Research and innovation

Inherited traits can be overstated, study shows

Behavioural similarities between parents and their offspring are less marked than is often suggested, a study shows.


People are only slightly more likely to share personality traits with their parents than they are with a random stranger, researchers say. 

The study concludes it is impossible to accurately predict a child’s patterns of thinking, feeling and behaving from those of their mother or father.

The findings do not mean traits are not influenced by inherited genes, but that genetic factors are only half the reason people differ in personality, the researchers say. Moreover, the team says, people only inherit half of their genes from any one parent.

“This is why the genes that a parent passes on to their children are not sufficient to make most of their personality traits similar,” says lead author Dr René Mottus.

Joint study

The study was carried out by a team from the University of Edinburgh’s School of Philosophy, Psychology and Language Sciences and the University of Tartu in Estonia.

Researchers recruited more than 1.000 pairs of relatives from the Estonian Biobank – a large collection of health information from volunteers across the country. 

More than 2,500 participants reported their own levels of five key traits – openness, conscientiousness, extraversion, agreeableness and neuroticism, as well as life satisfaction. Each person was a relative of at least one other participant.

Second opinion

Each person’s ratings of their personality traits were backed up by a second opinion from an 'informant' – usually the participant’s partner. This made trait assessment much more accurate than in most previous studies that only used self-ratings.

The results put the heritability of personality traits and life satisfaction at around 40 per cent – compared with 25 per cent in a typical self-report study.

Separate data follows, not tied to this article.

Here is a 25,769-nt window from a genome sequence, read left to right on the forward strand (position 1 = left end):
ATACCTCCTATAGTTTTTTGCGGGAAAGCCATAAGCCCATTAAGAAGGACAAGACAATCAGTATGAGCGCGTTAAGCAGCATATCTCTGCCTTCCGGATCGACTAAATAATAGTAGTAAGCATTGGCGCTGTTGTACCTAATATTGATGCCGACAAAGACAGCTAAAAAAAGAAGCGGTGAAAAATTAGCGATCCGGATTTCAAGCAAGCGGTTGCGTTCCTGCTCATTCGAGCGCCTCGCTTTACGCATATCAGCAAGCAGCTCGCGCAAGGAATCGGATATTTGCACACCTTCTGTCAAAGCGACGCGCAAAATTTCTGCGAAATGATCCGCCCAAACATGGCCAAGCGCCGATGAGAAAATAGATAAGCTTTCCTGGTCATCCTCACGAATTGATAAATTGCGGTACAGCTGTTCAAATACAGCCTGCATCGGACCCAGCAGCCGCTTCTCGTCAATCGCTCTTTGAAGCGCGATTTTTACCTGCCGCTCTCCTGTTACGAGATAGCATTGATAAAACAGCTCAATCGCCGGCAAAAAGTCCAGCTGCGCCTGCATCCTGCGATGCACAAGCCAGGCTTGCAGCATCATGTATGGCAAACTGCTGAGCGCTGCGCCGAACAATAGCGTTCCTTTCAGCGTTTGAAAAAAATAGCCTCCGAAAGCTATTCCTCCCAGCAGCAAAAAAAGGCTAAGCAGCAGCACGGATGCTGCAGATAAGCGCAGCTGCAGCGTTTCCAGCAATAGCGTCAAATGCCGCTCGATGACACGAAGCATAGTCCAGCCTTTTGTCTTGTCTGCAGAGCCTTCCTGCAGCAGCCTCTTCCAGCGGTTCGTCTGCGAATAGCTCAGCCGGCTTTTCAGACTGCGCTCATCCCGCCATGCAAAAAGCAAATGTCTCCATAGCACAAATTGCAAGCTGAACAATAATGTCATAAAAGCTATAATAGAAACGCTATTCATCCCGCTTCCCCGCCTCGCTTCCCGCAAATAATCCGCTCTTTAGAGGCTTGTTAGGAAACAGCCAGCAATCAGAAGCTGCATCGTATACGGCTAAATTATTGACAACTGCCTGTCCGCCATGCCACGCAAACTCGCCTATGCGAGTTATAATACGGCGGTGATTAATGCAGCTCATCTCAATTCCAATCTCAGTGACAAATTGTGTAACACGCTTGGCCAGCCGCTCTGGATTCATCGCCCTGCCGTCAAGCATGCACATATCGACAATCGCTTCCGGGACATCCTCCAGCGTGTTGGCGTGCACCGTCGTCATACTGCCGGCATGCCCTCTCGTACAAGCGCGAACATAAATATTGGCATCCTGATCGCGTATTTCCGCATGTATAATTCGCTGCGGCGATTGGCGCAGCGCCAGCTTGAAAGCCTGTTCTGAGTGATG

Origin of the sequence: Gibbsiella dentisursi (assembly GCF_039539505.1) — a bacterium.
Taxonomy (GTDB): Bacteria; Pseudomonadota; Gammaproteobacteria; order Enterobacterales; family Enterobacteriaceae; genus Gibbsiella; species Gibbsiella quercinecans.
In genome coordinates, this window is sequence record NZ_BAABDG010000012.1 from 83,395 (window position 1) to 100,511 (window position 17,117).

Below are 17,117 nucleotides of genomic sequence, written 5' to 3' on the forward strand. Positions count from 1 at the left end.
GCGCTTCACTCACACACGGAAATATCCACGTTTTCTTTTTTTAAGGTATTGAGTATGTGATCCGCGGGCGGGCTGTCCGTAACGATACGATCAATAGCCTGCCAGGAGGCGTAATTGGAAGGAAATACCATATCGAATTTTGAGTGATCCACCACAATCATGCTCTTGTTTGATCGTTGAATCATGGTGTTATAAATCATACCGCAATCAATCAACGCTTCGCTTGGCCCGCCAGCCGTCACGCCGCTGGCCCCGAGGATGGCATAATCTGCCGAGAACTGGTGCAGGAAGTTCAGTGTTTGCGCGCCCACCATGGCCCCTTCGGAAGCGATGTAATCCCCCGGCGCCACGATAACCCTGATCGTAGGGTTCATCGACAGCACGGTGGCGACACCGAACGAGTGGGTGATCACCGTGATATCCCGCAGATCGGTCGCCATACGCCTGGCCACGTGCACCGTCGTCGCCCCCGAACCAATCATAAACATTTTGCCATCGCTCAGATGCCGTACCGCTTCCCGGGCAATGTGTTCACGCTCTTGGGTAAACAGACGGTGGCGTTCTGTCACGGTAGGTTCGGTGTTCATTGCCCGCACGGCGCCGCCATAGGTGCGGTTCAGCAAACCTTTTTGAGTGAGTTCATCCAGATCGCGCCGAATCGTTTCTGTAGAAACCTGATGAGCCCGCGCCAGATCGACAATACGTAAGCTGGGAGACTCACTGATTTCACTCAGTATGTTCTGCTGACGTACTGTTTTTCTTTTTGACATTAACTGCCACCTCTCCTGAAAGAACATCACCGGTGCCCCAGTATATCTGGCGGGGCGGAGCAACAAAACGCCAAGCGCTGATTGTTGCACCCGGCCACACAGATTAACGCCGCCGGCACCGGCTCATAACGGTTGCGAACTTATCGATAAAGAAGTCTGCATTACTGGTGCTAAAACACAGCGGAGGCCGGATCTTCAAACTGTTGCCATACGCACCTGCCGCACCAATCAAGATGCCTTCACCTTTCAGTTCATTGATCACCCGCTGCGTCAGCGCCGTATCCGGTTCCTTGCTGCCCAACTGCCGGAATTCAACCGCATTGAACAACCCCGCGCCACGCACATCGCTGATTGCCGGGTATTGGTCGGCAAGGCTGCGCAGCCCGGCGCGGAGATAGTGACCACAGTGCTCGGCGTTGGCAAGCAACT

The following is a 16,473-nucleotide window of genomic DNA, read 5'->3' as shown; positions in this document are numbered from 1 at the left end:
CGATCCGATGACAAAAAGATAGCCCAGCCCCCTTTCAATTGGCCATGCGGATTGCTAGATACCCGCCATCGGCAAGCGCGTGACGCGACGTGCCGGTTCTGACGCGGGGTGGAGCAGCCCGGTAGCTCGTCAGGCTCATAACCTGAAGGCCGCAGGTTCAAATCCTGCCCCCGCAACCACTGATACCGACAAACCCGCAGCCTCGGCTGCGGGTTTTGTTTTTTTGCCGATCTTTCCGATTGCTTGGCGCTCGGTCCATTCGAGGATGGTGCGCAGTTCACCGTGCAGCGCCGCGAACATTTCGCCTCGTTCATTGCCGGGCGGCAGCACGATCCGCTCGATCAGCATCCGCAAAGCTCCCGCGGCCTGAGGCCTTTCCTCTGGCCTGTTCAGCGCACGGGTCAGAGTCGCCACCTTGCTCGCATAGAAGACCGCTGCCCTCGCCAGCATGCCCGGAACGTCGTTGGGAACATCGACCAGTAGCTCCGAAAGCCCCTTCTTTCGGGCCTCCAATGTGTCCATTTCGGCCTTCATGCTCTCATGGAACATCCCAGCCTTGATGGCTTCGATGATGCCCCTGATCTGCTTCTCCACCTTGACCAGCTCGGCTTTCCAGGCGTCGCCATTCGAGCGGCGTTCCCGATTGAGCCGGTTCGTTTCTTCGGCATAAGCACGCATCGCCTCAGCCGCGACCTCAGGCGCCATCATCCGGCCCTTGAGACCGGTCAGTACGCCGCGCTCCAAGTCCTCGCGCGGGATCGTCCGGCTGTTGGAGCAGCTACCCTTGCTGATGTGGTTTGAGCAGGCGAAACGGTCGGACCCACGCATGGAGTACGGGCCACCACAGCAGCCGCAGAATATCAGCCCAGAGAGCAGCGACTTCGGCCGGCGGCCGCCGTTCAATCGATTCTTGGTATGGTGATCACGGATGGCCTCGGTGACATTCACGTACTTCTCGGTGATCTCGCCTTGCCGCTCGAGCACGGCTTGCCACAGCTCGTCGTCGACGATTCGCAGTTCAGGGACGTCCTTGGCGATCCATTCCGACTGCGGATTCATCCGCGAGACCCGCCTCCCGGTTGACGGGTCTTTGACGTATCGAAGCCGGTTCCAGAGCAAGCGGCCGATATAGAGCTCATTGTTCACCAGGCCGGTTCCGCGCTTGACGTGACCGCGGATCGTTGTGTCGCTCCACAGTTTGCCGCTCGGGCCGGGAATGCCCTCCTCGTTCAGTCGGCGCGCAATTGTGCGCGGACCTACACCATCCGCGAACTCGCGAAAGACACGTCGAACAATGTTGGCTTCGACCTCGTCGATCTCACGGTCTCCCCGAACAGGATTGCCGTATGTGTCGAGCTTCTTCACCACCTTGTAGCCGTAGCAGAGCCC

Researchers say even this is not enough to suggest people are much more likely to share personality traits with parents than they are with a random stranger.

Besides, comparison of a person’s first-degree relatives – parents, siblings or offspring – with more distant relatives provided no evidence that shared family experiences would make people more similar.

There is, for instance, no evidence that being adopted into a family makes people's personality traits similar to their foster parents or other children in the family.' 

Not significant

Dr Mottus says the findings do not conclude that personality traits are not heritable, but that this heritability is not significant. Instead, personality traits are most likely inherited through genes rather than through upbringing.

According to the most accurate estimates, about two-thirds of the reasons that people have different personality traits have something to do with their genes,' says Dr Mottus.

“But this is not enough to make parents and children much more similar than strangers.”

The study has been released as a pre-print on the Psyarxiv server and has yet to be peer-reviewed.

Related links

School of Philosophy, Psychology and Language Sciences

[Image credit: JJD via Getty Images]